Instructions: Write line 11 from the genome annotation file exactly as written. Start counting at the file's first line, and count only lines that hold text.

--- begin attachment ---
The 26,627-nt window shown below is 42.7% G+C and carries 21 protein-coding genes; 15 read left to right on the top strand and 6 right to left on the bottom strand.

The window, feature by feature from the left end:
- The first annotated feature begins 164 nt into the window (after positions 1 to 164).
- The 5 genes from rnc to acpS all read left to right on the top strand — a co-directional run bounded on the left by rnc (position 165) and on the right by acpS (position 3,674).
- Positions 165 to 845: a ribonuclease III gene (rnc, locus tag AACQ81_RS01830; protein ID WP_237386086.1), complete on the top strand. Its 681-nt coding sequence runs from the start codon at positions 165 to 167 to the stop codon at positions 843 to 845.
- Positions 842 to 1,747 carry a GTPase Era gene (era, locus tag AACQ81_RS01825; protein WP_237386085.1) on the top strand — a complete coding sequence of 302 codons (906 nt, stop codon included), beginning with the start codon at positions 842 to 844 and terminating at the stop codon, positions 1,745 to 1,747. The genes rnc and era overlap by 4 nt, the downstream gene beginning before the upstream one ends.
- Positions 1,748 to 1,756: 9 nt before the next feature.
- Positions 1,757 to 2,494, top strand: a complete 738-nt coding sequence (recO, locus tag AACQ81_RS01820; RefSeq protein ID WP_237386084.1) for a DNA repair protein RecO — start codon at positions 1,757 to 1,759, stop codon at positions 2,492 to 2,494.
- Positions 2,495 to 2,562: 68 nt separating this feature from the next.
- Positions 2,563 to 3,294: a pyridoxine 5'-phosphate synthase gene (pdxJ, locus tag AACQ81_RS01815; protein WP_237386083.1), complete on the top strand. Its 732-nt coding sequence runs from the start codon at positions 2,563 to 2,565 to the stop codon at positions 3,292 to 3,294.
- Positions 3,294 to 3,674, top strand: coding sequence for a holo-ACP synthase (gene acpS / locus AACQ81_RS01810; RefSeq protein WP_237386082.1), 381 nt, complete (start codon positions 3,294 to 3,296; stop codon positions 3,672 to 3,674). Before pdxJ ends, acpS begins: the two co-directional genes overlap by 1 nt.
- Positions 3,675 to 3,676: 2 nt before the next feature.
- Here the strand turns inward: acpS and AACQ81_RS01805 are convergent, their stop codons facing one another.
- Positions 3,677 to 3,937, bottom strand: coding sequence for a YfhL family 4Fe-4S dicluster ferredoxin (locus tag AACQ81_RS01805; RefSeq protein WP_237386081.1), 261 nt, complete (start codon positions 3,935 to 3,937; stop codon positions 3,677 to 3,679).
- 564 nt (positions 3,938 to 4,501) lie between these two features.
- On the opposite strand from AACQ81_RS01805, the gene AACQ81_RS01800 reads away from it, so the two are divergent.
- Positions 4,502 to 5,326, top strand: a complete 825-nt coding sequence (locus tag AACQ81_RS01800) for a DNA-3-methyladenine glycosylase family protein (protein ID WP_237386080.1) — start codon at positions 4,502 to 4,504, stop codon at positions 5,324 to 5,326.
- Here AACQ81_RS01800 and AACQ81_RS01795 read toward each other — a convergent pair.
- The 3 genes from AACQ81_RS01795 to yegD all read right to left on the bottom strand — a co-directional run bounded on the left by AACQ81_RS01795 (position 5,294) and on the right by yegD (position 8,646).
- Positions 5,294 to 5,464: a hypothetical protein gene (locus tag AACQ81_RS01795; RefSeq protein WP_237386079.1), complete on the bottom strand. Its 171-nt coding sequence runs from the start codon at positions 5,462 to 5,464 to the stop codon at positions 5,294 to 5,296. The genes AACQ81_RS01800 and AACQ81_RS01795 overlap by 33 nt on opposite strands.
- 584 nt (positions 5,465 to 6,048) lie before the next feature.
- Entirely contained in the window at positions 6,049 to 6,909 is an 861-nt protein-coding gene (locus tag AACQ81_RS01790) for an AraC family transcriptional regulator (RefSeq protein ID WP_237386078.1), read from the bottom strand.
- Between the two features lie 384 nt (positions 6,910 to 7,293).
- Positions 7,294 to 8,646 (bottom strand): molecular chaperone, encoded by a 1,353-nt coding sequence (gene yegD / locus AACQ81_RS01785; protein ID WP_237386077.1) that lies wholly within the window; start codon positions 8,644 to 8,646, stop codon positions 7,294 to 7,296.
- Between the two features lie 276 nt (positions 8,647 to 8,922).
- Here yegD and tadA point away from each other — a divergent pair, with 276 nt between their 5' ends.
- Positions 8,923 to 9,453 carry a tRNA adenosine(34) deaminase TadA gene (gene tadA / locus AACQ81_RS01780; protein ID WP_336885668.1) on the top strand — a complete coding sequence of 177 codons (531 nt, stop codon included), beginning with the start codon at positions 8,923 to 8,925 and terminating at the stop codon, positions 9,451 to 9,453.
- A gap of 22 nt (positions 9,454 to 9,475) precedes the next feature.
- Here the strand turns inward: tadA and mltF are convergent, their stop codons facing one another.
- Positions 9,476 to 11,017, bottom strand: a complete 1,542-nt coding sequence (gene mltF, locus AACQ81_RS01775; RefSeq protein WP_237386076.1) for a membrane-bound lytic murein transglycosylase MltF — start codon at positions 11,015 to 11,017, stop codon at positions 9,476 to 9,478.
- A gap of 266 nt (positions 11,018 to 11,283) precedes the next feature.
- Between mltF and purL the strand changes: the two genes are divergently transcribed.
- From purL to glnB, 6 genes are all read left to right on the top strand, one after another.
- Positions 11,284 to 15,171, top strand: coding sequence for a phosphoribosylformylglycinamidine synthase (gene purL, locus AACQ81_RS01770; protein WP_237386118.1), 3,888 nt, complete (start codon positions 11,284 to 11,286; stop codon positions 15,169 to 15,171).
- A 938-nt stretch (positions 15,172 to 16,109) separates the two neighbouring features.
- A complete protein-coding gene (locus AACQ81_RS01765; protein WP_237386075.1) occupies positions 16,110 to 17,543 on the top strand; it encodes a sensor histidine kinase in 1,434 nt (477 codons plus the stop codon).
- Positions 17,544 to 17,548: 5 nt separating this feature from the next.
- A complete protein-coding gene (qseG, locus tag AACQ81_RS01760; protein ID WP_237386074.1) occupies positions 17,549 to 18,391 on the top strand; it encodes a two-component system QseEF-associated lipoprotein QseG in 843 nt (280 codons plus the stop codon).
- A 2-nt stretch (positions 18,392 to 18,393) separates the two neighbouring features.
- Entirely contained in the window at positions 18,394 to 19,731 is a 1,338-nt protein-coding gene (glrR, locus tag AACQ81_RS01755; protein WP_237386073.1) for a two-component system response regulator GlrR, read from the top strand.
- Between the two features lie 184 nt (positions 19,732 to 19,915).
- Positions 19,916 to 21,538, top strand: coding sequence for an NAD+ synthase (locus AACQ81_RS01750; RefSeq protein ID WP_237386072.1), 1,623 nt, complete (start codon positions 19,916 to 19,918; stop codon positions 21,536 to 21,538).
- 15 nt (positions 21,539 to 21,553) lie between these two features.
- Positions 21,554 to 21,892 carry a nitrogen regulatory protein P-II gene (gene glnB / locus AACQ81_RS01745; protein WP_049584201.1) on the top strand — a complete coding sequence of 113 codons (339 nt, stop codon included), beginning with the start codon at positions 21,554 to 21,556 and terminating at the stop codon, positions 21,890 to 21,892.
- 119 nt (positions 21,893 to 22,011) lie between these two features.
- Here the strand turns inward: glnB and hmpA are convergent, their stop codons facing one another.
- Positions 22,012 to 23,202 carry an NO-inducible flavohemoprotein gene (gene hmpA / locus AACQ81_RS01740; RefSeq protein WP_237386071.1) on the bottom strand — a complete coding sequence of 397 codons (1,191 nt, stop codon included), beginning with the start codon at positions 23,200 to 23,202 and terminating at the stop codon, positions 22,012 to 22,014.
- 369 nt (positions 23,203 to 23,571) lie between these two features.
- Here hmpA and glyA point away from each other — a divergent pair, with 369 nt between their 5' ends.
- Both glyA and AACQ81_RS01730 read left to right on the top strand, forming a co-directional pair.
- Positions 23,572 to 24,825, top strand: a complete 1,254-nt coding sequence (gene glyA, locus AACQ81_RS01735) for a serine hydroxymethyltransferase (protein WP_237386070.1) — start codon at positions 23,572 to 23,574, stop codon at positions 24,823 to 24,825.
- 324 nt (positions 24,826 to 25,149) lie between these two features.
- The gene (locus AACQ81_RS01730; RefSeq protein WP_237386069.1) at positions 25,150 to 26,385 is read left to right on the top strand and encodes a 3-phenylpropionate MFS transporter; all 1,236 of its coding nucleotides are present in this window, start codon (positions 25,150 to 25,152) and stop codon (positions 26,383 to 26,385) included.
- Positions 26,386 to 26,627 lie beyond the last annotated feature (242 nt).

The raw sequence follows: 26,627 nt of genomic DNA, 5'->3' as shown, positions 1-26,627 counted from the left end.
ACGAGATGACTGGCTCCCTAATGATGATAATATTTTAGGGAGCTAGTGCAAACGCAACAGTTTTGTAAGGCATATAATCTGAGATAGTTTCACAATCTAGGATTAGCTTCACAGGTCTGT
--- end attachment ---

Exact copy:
- Positions 3,294 to 3,674, top strand: coding sequence for a holo-ACP synthase (gene acpS / locus AACQ81_RS01810; RefSeq protein WP_237386082.1), 381 nt, complete (start codon positions 3,294 to 3,296; stop codon positions 3,672 to 3,674). Before pdxJ ends, acpS begins: the two co-directional genes overlap by 1 nt.